A couple of months ago I shared what we do for natural cold remedies, apart from herbs. In this post, I’ll be breaking out the herbs! A delicious and healthy way to treat a cold is a hot cup of tea! If you don’t care for tea, you really should give some of these a try. I was fully convinced that I didn’t like tea until I lived in England in my late teens. Until then I had only had black and green tea (which I still don’t like), but in England I was introduced to herbal teas. YUM! A good herbal tea can be so soothing when a cold is starting. Here are some of our favorites and below this list you’ll find our favorite ways to combine them.
- Elderberry Tea: Okay, so berries aren’t leafy herbs, but it’s still considered an “herbal” remedy! 😉 I will be doing a post on two ways to make elderberry tincture in the next month or so, and I’ll teach you all about the amazing benefits of elderberries in that post. For now, just know that they are good for a cold and unparalleled for the flu! To make the tea, just pour boiling water over black elderberries (make sure there are NO red berries, leaves or stems, which I’ll explain about in that other post). Let it steep for 5 to 10 minutes. You can even just leave them in the cup while you sip.
- Lemon Balm Tea: Lemon balm is an herb that kills viruses, such as cold! Quality is very important for this one. We grow our own lemon balm and hang it to dry. It has a mild lemon scent and a subtle flavor- delicious! I bought some store-bought from the bulk section of a local health food store. It was bitter and undrinkable! If you must buy it from a store, I would strongly recommend finding an organic brand that has been prepackaged to avoid exposure to air and light. That will have helped it to stay as delicious as it should be! To brew, pour boiling water over the tea bag, tea ball or loose leaves and allow to steep at least five minutes.
- Peppermint Tea: This is another one that we grow! You can buy peppermint tea just about anywhere, but you’ll want to find it prepackaged, like the lemon balm. It shouldn’t be at all bitter. Peppermint is so wonderful for colds! The steam helps to open up a stuffy nose and drinking the tea reduces inflammation. It’s full of minerals and has been shown to be effective against some viruses. Pour boiling water over the peppermint and allow it to steep for 5 to 10 minutes, then remove the tea leaves to prevent bitterness (can you tell I’m not a big fan of bitterness?!)
- Ginger Tea: This spicy tea is especially good if you have a cough with your cold. It is anti-viral and antibacterial, so it will help fight the virus (the cold) and help prevent secondary infections, such as bronchitis. Ginger will stimulate the immune system and, as you’ve probably heard, help to quell any nausea. When making ginger tea, I like to peel fresh ginger root with a spoon, then grate/shred it into a small saucepan. I use about 1 tablespoon per serving (about 10 to 12 ounces) and add the water. Then, I heat it over medium-low heat until it just starts to simmer. I remove it from the heat and let it steep with the lid on for 10 minutes. You can make it weaker by simply pouring boiling water over the grated ginger or you can make it stronger by simmering the water with ginger for 15 minutes. *Breastfeeding mamas: In my experience, this tea caused quite an increase in my milk supply, but it also caused a bit of indigestion for my baby.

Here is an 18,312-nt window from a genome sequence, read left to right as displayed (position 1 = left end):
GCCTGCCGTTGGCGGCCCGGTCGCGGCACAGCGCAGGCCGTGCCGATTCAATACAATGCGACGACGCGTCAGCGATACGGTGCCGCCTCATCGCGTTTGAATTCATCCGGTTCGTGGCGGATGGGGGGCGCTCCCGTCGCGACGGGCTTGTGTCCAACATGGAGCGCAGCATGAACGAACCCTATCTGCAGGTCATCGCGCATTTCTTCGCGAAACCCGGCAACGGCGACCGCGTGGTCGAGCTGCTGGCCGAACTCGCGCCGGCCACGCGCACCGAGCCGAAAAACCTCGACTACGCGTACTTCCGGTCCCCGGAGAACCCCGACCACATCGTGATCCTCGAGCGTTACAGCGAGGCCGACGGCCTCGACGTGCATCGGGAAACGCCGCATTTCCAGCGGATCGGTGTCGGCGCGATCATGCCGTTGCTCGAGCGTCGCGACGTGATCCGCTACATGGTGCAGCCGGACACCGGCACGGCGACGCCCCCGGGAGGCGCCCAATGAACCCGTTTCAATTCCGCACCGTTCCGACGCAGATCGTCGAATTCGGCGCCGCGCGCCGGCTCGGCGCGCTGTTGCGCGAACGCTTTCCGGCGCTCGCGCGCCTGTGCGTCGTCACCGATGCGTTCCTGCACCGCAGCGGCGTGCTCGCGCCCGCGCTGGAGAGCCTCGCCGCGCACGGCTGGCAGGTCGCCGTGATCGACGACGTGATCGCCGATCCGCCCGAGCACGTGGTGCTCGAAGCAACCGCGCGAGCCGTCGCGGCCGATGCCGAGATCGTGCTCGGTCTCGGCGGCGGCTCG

- Echinacea Tea: This tea will help prevent secondary infections, such as sinus infections or bronchitis. It is somewhat anti-viral (not enough studies have been done to know how much) and anti-inflammatory. You can make tea from the root or the leaves. If using the root, add the root to water in a saucepan, bring to a simmer, then remove from heat and allow to steep for 10 minutes. For the leaves, just pour boiling water over them and allow the tea to steep for 5 to 10 minutes.
- Juniper Berry Tea: Juniper berries are very strong (not for use during pregnancy or breastfeeding!), but we have used juniper berry tea for it’s antiviral properties and to help prevent upper respiratory infections. Pour boiling water over the berries (1 tablespoon berries per serving) and steep, covered, for 5 to 10 minutes.
- Thyme and Calendula Tea: This is one that my hubby just came up with! I know it might sound strange but it is surprisingly good. 😉 Steep about one tablespoon of dried thyme and calendula with a pinch of cayenne pepper in about 20 ounces of hot water. Strain and then add a drizzle of grade B maple syrup (lots of minerals!) or raw honey. This spicy tea is amazing for sinus and chest congestion! The thyme is great for either productive or dry coughs, the calendula promotes sweating to break a fever (NOT the same as reducing a fever with meds!) and the cayenne helps to open up the sinuses and the lungs and it enhances the effects of the other two ingredients.
Now that you know what to use and why, let me share some wonderful combinations!
- Elderberry with Echinacea: This is a tasty tea that is mild enough for young children. The combination gives lots of anti-viral and antibacterial boosts, along with antioxidants and minerals. This one is also good as an iced tea.
- Ginger and Lemon Balm: Super anti-viral with a delicious lemon-ginger spice flavor! Add plenty of raw honey after it has cooled a bit.
- Peppermint and Lemon Balm: I make this using the chocolate mint and lemon balm from my garden and it is so good that it doesn’t need any sweetener. It is good hot, but I love to drink it cold.
- Juniper and Peppermint: If you have a lot of congestion, these two will help open things up. Breath the steam for best results.
Do you love natural remedies, too?? Here are some of our other favorites!
- Natural Remedies for Ear Infections
- Natural Remedies for Mastitis
- Natural Remedies for Abscesses
- Natural Remedies for Morning Sickness